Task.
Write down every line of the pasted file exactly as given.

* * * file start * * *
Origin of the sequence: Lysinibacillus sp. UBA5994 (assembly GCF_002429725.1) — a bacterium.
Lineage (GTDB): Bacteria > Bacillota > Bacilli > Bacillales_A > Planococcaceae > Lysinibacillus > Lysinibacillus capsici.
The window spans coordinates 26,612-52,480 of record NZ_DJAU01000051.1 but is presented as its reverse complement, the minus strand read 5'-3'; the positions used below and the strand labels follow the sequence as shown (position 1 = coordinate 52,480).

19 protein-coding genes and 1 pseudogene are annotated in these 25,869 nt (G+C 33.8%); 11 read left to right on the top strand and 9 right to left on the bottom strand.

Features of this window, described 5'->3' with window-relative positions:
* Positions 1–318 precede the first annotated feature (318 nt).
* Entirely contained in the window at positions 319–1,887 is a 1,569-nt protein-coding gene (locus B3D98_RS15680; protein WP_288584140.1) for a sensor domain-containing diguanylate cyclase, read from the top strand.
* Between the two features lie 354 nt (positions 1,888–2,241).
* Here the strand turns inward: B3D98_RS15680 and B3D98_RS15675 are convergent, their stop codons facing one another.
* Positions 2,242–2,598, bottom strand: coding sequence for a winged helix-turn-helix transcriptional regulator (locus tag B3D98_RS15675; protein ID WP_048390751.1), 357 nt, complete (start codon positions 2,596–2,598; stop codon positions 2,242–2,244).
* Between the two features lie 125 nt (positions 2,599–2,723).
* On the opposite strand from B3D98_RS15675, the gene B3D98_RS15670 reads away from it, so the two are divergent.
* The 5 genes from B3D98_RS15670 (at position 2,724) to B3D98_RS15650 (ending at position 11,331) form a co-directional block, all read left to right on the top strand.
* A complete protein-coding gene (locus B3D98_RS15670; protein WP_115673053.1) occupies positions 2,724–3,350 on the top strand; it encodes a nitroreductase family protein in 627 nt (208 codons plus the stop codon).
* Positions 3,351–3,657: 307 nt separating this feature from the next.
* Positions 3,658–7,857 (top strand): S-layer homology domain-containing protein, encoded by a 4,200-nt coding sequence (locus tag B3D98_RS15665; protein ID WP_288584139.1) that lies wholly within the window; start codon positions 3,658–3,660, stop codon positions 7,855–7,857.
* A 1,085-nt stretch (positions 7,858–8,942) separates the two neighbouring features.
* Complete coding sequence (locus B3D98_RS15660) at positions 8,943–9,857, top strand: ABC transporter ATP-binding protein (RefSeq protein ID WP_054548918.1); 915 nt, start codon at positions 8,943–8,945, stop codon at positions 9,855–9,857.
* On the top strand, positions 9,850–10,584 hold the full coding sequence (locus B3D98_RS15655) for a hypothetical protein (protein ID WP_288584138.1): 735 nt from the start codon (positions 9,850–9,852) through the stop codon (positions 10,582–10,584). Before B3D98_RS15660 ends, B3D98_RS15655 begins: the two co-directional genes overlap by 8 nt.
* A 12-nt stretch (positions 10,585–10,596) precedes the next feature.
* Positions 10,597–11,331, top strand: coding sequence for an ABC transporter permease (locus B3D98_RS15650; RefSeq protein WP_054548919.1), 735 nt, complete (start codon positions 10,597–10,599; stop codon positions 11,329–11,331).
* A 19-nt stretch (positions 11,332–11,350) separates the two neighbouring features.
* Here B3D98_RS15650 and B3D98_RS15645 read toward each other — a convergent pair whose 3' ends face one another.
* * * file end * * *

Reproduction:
Origin of the sequence: Lysinibacillus sp. UBA5994 (assembly GCF_002429725.1) — a bacterium.
Lineage (GTDB): Bacteria > Bacillota > Bacilli > Bacillales_A > Planococcaceae > Lysinibacillus > Lysinibacillus capsici.
The window spans coordinates 26,612-52,480 of record NZ_DJAU01000051.1 but is presented as its reverse complement, the minus strand read 5'-3'; the positions used below and the strand labels follow the sequence as shown (position 1 = coordinate 52,480).

19 protein-coding genes and 1 pseudogene are annotated in these 25,869 nt (G+C 33.8%); 11 read left to right on the top strand and 9 right to left on the bottom strand.

Features of this window, described 5'->3' with window-relative positions:
* Positions 1–318 precede the first annotated feature (318 nt).
* Entirely contained in the window at positions 319–1,887 is a 1,569-nt protein-coding gene (locus B3D98_RS15680; protein WP_288584140.1) for a sensor domain-containing diguanylate cyclase, read from the top strand.
* Between the two features lie 354 nt (positions 1,888–2,241).
* Here the strand turns inward: B3D98_RS15680 and B3D98_RS15675 are convergent, their stop codons facing one another.
* Positions 2,242–2,598, bottom strand: coding sequence for a winged helix-turn-helix transcriptional regulator (locus tag B3D98_RS15675; protein ID WP_048390751.1), 357 nt, complete (start codon positions 2,596–2,598; stop codon positions 2,242–2,244).
* Between the two features lie 125 nt (positions 2,599–2,723).
* On the opposite strand from B3D98_RS15675, the gene B3D98_RS15670 reads away from it, so the two are divergent.
* The 5 genes from B3D98_RS15670 (at position 2,724) to B3D98_RS15650 (ending at position 11,331) form a co-directional block, all read left to right on the top strand.
* A complete protein-coding gene (locus B3D98_RS15670; protein WP_115673053.1) occupies positions 2,724–3,350 on the top strand; it encodes a nitroreductase family protein in 627 nt (208 codons plus the stop codon).
* Positions 3,351–3,657: 307 nt separating this feature from the next.
* Positions 3,658–7,857 (top strand): S-layer homology domain-containing protein, encoded by a 4,200-nt coding sequence (locus tag B3D98_RS15665; protein ID WP_288584139.1) that lies wholly within the window; start codon positions 3,658–3,660, stop codon positions 7,855–7,857.
* A 1,085-nt stretch (positions 7,858–8,942) separates the two neighbouring features.
* Complete coding sequence (locus B3D98_RS15660) at positions 8,943–9,857, top strand: ABC transporter ATP-binding protein (RefSeq protein ID WP_054548918.1); 915 nt, start codon at positions 8,943–8,945, stop codon at positions 9,855–9,857.
* On the top strand, positions 9,850–10,584 hold the full coding sequence (locus B3D98_RS15655) for a hypothetical protein (protein ID WP_288584138.1): 735 nt from the start codon (positions 9,850–9,852) through the stop codon (positions 10,582–10,584). Before B3D98_RS15660 ends, B3D98_RS15655 begins: the two co-directional genes overlap by 8 nt.
* A 12-nt stretch (positions 10,585–10,596) precedes the next feature.
* Positions 10,597–11,331, top strand: coding sequence for an ABC transporter permease (locus B3D98_RS15650; RefSeq protein WP_054548919.1), 735 nt, complete (start codon positions 10,597–10,599; stop codon positions 11,329–11,331).
* A 19-nt stretch (positions 11,332–11,350) separates the two neighbouring features.
* Here B3D98_RS15650 and B3D98_RS15645 read toward each other — a convergent pair whose 3' ends face one another.